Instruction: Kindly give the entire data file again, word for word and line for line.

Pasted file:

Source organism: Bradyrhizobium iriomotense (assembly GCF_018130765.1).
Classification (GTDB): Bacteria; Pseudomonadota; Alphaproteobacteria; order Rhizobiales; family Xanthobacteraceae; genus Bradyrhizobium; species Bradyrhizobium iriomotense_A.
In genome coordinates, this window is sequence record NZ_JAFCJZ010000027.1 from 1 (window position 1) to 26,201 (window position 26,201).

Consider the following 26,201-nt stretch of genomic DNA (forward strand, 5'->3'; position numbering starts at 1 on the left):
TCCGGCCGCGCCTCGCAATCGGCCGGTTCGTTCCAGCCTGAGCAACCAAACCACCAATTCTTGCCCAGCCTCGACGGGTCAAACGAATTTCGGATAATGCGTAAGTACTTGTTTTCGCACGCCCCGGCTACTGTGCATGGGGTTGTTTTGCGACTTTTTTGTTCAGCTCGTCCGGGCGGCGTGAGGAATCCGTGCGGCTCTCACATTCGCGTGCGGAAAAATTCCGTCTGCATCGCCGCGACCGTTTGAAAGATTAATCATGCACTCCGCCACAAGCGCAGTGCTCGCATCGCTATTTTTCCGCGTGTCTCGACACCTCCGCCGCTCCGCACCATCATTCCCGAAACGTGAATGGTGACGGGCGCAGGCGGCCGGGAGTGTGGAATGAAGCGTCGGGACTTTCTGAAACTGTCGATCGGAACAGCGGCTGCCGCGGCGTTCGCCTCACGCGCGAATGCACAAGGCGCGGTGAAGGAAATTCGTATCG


Source organism: Bradyrhizobium iriomotense (assembly GCF_018130765.1).
Classification (GTDB): Bacteria; Pseudomonadota; Alphaproteobacteria; order Rhizobiales; family Xanthobacteraceae; genus Bradyrhizobium; species Bradyrhizobium iriomotense_A.
In genome coordinates, this window is sequence record NZ_JAFCJZ010000027.1 from 1 (window position 1) to 26,201 (window position 26,201).

Consider the following 26,201-nt stretch of genomic DNA (forward strand, 5'->3'; position numbering starts at 1 on the left):
TCCGGCCGCGCCTCGCAATCGGCCGGTTCGTTCCAGCCTGAGCAACCAAACCACCAATTCTTGCCCAGCCTCGACGGGTCAAACGAATTTCGGATAATGCGTAAGTACTTGTTTTCGCACGCCCCGGCTACTGTGCATGGGGTTGTTTTGCGACTTTTTTGTTCAGCTCGTCCGGGCGGCGTGAGGAATCCGTGCGGCTCTCACATTCGCGTGCGGAAAAATTCCGTCTGCATCGCCGCGACCGTTTGAAAGATTAATCATGCACTCCGCCACAAGCGCAGTGCTCGCATCGCTATTTTTCCGCGTGTCTCGACACCTCCGCCGCTCCGCACCATCATTCCCGAAACGTGAATGGTGACGGGCGCAGGCGGCCGGGAGTGTGGAATGAAGCGTCGGGACTTTCTGAAACTGTCGATCGGAACAGCGGCTGCCGCGGCGTTCGCCTCACGCGCGAATGCACAAGGCGCGGTGAAGGAAATTCGTATCG